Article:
President Obama held a pair of campaign rallies today, his first big public events of the 2012 election. He targeted two key battleground states: Ohio and Virginia. NPR's Scott Horsley is traveling with the president and joins weekends on All Things Considered host Guy Raz to talk about the events.
Weekends on All Things Considered's series, Movies I've Seen A Million Times features filmmakers, actors, writers and directors talking about the movies that they never get tired of watching.
For writer-director Lawrence Kasdan, whose credits include The Big Chill, The Empire Strikes Back and Raiders of the Lost Ark, the movie he can't get enough of is Jacques Tourneur's Out of the Past. Kasdan says that the 1947 movie is a great piece of film noir cinema.
Jason Mraz's 2008 single "I'm Yours" was a multiplatinum global hit. In fact, it set a record by staying on Billboard's Hot 100 chart for 76 weeks — more than any other song in the magazine's 51-year history.
Although Mraz's new record, Love Is a Four Letter Word, was written on the heels of a breakup, the songs are mostly sunny and positive. Mraz says he was more interested in making something relatable than in zeroing in on his own experiences.
Although it always seems fashionable to forecast the downfall of classical music, enterprising musicians both young and not so young continue to make deeply satisfying recordings. For this visit to weekends on All Things Considered, I was delighted to uncover the little known (at least in this country) Jorge Luis Prats, a terrifically talented Cuban pianist whose once uncertain career appears to be resurging — at 55, he has signed a handsome record deal. Then there's The Knights, a young chamber orchestra with a postmodern take on Schubert.
President Obama tried to best the face on yesterday's jobs report. He told students at a Virginia high school that private employers have added more than four million jobs over the last two years, but he acknowledge recovery is not happening fast enough.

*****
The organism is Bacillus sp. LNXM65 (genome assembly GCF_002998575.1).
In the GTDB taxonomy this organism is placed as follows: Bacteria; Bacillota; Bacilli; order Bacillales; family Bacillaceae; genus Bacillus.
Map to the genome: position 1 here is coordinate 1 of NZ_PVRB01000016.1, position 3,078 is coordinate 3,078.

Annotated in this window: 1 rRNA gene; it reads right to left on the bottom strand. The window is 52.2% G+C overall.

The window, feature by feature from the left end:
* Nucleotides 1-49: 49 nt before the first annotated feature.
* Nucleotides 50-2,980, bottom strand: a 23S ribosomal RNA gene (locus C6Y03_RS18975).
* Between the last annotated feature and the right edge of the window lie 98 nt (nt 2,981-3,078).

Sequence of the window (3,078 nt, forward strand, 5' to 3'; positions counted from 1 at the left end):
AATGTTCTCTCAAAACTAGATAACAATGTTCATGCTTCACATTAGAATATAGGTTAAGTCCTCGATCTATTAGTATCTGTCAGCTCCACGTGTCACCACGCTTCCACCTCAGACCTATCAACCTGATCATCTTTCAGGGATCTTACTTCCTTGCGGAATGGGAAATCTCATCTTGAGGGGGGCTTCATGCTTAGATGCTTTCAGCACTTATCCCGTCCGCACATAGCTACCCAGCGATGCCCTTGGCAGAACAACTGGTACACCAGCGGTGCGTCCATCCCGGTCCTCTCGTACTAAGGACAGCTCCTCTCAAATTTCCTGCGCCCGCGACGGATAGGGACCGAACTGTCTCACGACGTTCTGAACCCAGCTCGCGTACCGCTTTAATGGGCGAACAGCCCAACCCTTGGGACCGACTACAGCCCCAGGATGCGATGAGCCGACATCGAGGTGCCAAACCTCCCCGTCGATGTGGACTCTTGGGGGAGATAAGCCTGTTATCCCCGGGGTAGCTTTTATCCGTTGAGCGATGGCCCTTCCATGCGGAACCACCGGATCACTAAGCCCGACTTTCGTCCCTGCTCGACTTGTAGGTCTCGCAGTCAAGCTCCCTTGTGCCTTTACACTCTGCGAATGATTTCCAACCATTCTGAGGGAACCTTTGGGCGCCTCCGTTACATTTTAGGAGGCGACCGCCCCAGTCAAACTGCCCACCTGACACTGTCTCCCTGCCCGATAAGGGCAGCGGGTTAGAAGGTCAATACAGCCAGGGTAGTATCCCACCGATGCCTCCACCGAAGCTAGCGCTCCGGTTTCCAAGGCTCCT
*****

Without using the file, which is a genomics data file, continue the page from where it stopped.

Secretary of State Hillary Clinton has left China after a diplomatic roller coaster of a trip fraught with human drama. Now, this revolved around the fate of Chen Guangcheng, the blind dissident who is still in a Beijing hospital. But last night, China indicated that it would let Mr. Chen apply for permission to study overseas, hinting at a way out of the crisis that had overshadowed the summit Secretary Clinton had gone to China to attend. Our Beijing correspondent Louisa Lim joins us. Louisa, thanks for being with us.
This week, the British Parliamentary committee that was convened to investigate accusations of phone hacking and executive misconduct at Rupert Murdoch's News Corp., delivered its findings. And the headlines it created make uncomfortable reading for a media magnate who has been under the microscope for 18 months now.
MPs accused News Corp. as a whole of what they call willful blindness. And they went on to make some further damning observations on Rupert Murdoch's own competency.
Another football tragedy this week renews questions about the safety of the game that made many stars rich, but at some cost. Also, it may be closing time for one of the all-time greats. Over in hockey playoffs, are they going Hollywood? Host Scott Simon talks with Howard Bryant of ESPN.
One of four versions Edvard Munch made of his masterpiece, The Scream, one of the most recognizable works of art in the world, was auctioned at Sotheby's this week for a record-setting price: $119 million.
For the second month in a row, weak job growth numbers unsettled nerves in the White House and on Wall Street.
It's obvious why the number of jobs added to the economy in April was disappointing. Employment grew by just 115,000. That followed a disappointing job gain in March. Together, the March and April average was only about half the 250,000 jobs added monthly in December, January and February.
Again, economists suggested the warm winter weather might have boosted job growth during the winter months, which left fewer jobs to be added in the spring.
It's anyone's guess what the Greek government will look like on Monday, but analysts predict a fragile coalition that must still stick to austerity to keep getting international bailout loans.
The country's early parliamentary elections Sunday are set to be the most divisive in recent history. Voters who are tired of austerity measures are rejecting mainstream politics and turning instead to fringe parties.
The conservative New Democracy Party and the Socialist Party, PASOK, have dominated Greek politics for three decades. This election, enthusiasm is waning.